We knew it as long ago as late this summer, when he started railing that mail-in ballots would lead to “massive fraud,” that he would file lawsuits to stop vote counts in states where Trump was behind.

Some of you who are Trump fans went along with this before people started opting for vote-by-mail because those of us who are sane and want to live just a bit longer with healthy lungs do not want to get COVID-19 from infected people in lines at the polls. I saw so many people putting “No Vote by Mail” memes and demands that EVERYONE had to vote in person that I had to unfollow a platoon’s worth of people on my friends’ list.

The irony of all of this Republican pearl-clutching about mail-in votes is rich, and it covers several salient points that I will throw out there just for the fun of it.

1. Trump himself voted by mail. (Melania did not, but she did not wear a mask when she went to her precinct near Mar-a-Lago in Palm Beach….even though “FLOTUS” had had COVID-19 just a few weeks ago)

2. Postmaster General Louis DeJoy, a Trump supporter, has done everything in his power to slow or hinder the vote-by-mail process, including the removal of sorting equipment and, possibly, the deliberate mishandling of ballots. (I tracked my mail-in ballot all the way through the process and was happy to see that it was counted.) So if the election counts are slow, you can thank Trump for that.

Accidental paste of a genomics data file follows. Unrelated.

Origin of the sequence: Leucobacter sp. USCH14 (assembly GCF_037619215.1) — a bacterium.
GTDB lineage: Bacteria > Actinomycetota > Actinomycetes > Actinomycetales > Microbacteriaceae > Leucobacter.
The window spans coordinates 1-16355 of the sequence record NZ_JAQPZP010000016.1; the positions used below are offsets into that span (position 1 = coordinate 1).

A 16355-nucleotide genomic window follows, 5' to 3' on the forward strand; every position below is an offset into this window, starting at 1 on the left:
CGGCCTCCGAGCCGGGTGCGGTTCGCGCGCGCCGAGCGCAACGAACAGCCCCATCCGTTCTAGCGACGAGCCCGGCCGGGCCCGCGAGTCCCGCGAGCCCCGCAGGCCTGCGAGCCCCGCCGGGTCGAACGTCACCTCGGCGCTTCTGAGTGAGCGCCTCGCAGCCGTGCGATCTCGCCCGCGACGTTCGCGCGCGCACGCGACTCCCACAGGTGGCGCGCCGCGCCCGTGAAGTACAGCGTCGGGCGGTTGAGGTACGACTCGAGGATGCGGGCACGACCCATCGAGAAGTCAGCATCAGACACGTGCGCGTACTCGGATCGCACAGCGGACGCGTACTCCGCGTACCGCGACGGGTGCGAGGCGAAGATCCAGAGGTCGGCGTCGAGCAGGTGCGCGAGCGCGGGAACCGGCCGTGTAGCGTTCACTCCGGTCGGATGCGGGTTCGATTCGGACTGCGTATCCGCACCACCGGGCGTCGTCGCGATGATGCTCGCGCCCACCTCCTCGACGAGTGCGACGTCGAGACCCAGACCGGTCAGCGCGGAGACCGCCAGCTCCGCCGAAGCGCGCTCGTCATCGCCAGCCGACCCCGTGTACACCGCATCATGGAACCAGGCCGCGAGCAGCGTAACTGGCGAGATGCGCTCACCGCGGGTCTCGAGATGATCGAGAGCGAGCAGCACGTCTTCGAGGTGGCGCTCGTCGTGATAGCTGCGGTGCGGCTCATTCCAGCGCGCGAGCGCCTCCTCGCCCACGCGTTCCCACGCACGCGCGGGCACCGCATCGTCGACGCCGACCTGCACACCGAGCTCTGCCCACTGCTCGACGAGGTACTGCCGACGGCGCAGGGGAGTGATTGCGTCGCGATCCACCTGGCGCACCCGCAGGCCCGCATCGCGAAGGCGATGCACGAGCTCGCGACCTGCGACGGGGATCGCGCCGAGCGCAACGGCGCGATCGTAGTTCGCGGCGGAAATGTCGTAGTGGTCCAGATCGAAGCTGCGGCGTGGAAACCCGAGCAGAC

3. Trump supporters in Arizona went armed with long guns and pistols to a vote counting station to demand that election staffers from both parties STOP the count prematurely. (So much for the mantra “law and order.” And the only thing THAT brilliant move did was to have that particular station closed off to the public and media…and Arizona seems to have gone for Biden.)

4. Trump lost Arizona, I think, because he was so nasty to the late John S. McCain III. McCain was never a particular favorite of mine as a POLITICIAN, but he was the grandson and son of two great Navy admirals, and – despite Trump supporters’ claims to the contrary – comported himself honorably as a POW in Vietnam. Trump’s insults aimed at McCain might have turned off GOP voters and helped flip Arizona for Biden.

Nice ironies, no?

I will, of course, try to get into the write-the-damn-novel mindset and write more in my manuscript. But in order to do that, I need to get away from Facebook and other social media and read from either my writing books or my World War II ones.  And I should listen to music of the period to get that 1944 vibe in my brain.

And with that, Dear Reader, I must beg your leave. I hope that you are well, and that you stay healthy, safe, and calm, especially if you live in the U.S.!

Published by Alex Diaz-Granados

Alex Diaz-Granados (1963- ) began writing movie reviews as a staff writer and Entertainment Editor for his high school newspaper in the early 1980s and was the Diversions editor for Miami-Dade Community College, South Campus' student newspaper for one semester. Using his experiences in those publications, Alex has been raving and ranting about the movies online since 2003 at various web sites, including Amazon, Ciao and Epinions. In addition to writing reviews, Alex has written or co-written three films ("A Simple Ad," "Clown 345," and "Ronnie and the Pursuit of the Elusive Bliss") for actor-director Juan Carlos Hernandez. You can find his reviews and essays on his blogs, A Certain Point of View and A Certain Point of View, Too.